Kyrgyzstan: US air base closure decision 'final'

Kyrgyz PM says Kyrgyzstan wants to shut the base because it disagrees with U.S. methods in Afghanistan.

Kyrgyzstan: US air base closure decision 'final'

Kyrgyzstan said on Friday its decision to shut a U.S. air base was final.

On Thursday, the United States said it was still in talks with Kyrgyzstan about keeping the Manas base in the mainly Muslim, former Soviet republic and traditional Russian ally.

"The decision has been made," said Kyrgyz government spokesman Aibek Sultangaziyev. "The U.S. embassy and the (Kyrgyz) Foreign Ministry are exchanging opinions on this, but there are no discussions on keeping the base."

Kyrgyzstan's stance has set a tough challenge for new U.S. President Barack Obama, who plans to send additional troops to Afghanistan to boost foriegn troops.

Kyrgyz President Kurmanbek Bakiyev announced the closure of the base earlier this week after securing more than $2 billion in financial aid and credit from Russia during talks in Moscow.

Russian position

Russia, irked by the U.S. military presence in Kyrgyzstan which it regards as part of its strategic sphere of interest, has long exerted pressure on the small, landlocked and mountainous Central Asian country to evict the U.S. forces.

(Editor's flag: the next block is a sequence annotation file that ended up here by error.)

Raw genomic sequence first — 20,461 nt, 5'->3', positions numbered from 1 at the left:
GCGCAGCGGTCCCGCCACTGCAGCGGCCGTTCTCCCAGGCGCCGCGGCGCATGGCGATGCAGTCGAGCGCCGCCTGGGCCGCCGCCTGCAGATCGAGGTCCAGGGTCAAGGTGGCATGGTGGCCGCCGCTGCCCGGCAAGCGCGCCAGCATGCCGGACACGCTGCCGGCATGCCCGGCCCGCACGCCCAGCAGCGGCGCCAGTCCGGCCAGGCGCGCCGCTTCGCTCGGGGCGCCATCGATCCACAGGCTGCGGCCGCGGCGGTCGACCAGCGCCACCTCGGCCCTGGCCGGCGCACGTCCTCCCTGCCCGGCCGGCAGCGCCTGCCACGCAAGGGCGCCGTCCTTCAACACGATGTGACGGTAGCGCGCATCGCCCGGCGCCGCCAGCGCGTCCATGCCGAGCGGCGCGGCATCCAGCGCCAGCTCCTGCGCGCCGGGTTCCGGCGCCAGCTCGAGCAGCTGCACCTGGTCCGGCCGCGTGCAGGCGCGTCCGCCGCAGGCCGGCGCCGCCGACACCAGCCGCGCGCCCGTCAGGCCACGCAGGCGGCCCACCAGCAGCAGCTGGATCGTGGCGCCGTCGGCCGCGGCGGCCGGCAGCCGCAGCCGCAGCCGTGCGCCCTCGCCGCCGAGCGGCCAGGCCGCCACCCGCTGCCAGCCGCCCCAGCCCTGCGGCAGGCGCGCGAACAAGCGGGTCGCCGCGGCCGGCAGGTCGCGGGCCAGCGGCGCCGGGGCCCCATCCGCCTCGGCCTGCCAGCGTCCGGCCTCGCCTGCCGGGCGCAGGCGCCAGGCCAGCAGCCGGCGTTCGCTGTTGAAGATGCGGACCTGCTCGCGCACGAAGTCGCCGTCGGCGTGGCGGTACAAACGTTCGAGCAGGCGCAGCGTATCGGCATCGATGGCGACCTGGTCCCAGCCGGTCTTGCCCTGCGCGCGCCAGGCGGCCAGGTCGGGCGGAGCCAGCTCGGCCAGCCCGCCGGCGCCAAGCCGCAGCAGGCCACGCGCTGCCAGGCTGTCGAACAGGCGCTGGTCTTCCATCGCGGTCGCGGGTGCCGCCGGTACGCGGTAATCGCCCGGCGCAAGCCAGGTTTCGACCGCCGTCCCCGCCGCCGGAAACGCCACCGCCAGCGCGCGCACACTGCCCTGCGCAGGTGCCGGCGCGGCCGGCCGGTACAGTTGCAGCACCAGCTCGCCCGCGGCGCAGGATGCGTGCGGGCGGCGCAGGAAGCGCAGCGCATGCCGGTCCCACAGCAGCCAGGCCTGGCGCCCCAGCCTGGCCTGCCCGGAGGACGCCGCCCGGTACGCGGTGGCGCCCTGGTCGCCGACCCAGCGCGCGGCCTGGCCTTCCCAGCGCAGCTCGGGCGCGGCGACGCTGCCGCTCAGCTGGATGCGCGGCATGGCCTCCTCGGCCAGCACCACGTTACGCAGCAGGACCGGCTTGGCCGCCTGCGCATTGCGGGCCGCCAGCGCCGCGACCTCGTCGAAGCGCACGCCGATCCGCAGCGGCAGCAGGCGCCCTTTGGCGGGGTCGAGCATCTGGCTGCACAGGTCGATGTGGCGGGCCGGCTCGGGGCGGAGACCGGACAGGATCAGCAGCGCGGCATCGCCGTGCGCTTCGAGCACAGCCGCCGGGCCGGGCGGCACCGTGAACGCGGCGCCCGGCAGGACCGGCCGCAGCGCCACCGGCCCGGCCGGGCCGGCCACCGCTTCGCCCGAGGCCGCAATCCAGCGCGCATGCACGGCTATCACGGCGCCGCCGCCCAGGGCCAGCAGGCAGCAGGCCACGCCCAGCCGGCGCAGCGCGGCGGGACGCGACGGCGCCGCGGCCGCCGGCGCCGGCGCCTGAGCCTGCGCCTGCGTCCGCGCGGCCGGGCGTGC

Moscow, which operates its own military base in Kyrgyzstan, has strongly denied any link between its aid package and the move to shut Manas.

Asked if Washington had made any additional offers over the base, Kyrgyz Prime Minister Igor Chudinov said: "We have not received any proposals." He says Kyrgyzstan wants to shut the base because it disagrees with U.S. methods in Afghanistan.

The Kyrgyz government needs parliamentary approval to proceed with the closure, but this is seen as a formality as the chamber is controlled by a pro-presidential party. A simple majority of votes is needed.

Officials have said parliament will vote next week.

The Russian aid package, due to be approved by parliament on Friday, includes a $1.7 billion discounted loan to help Kyrgyzstan build a hydroelectric power plant.

A Western diplomatic source said on Thursday the United States was close to a deal with Kyrgyzstan's neighbour Uzbekistan that would allow Washington to open a new supply route for its troops in Afghanistan.

Russia, while blowing cold on the U.S. military presence in Central Asia, has politically backed the NATO effort in Afghanistan. Moscow says it will be flexible to U.S. requests for supplies to be allowed to cross its territory.

Reuters

Last Mod: 06 Şubat 2009, 14:03
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